My team is currently involved in a really complicated project. Really complicated. By way of summary, we are building a multilevel representation of unmanned air vehicles that goes from very generic to very specific with each subsequent level of detail connected to the former. This allows actual systems (very specific) to relate to other actual systems (very specific, but usually different from the other system) through common concepts (generic).
If you don’t get it, that’s okay. That’s not the point.
For the last year, we have had several meetings regarding one seemingly simple concept. How do we represent position? As we walked through the logic, things kept getting more and more complex. And our model kept getting more complex. And, as with most computer products, complexity tends to create a gap between the developer and the consumer.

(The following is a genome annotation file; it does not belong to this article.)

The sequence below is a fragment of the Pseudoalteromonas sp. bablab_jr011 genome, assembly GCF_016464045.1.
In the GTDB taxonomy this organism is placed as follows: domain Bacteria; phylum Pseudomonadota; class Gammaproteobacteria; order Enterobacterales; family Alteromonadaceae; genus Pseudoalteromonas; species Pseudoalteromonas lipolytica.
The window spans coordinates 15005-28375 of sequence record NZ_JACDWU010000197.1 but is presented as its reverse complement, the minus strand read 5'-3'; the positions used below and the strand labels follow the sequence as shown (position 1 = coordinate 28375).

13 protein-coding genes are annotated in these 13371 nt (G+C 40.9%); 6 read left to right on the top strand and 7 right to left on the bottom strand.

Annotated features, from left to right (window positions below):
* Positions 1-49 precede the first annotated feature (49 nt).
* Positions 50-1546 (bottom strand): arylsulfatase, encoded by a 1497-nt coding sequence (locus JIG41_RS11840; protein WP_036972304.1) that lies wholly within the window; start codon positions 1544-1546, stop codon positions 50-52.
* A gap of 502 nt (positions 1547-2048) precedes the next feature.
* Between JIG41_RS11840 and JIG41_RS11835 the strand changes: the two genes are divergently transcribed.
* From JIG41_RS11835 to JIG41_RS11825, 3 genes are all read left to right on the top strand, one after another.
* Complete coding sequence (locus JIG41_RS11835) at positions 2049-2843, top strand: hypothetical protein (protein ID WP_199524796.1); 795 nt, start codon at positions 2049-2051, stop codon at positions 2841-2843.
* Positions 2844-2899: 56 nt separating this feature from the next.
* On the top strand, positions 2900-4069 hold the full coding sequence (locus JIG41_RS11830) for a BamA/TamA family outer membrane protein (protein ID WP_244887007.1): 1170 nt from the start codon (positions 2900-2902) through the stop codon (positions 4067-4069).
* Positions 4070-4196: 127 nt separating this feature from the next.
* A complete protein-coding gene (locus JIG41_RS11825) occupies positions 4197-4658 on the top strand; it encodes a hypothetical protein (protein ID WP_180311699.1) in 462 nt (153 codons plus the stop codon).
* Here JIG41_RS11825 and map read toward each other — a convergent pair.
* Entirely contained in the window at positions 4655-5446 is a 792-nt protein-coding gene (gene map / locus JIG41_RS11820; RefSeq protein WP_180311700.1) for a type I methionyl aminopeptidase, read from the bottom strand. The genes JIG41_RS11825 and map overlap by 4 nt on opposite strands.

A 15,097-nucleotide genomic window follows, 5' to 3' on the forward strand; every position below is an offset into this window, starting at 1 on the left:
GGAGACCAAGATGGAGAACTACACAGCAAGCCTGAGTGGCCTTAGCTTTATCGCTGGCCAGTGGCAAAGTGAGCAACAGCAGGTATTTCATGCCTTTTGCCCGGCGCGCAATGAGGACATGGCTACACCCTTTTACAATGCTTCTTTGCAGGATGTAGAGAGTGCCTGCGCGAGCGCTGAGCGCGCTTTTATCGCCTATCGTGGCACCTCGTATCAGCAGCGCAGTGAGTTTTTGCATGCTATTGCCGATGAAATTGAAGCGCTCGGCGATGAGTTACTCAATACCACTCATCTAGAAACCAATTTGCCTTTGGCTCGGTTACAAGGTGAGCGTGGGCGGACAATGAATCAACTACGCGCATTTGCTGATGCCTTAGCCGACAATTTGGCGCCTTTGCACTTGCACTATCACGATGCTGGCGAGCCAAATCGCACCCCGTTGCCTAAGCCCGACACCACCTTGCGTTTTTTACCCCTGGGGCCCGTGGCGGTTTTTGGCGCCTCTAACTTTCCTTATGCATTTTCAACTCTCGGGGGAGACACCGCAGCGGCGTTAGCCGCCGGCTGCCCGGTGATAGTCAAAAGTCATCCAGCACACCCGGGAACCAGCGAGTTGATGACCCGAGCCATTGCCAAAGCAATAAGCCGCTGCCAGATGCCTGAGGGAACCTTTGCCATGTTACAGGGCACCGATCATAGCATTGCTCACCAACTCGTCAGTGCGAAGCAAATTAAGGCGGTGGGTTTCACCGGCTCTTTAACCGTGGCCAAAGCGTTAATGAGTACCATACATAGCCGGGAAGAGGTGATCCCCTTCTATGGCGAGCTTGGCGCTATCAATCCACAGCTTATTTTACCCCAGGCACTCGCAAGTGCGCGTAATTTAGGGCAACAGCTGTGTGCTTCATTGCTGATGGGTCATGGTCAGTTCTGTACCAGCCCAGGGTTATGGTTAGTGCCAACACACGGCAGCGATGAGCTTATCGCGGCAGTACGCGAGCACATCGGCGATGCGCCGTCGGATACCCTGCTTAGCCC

In one glowing moment, some far distant memory of calculus starting working its way to the front of my mind. By reframing the problem with calculus in mind, layers of complexity started falling away.
The thing is, we often here anecdotes about making things simple, but those stories fail to capture the absolute difficulty overcome (or knowledge required) to make the leap to simplicity.
Simplifying isn’t always this hard, but it isn’t always simple. Sometimes it takes a great deal of knowledge and effort.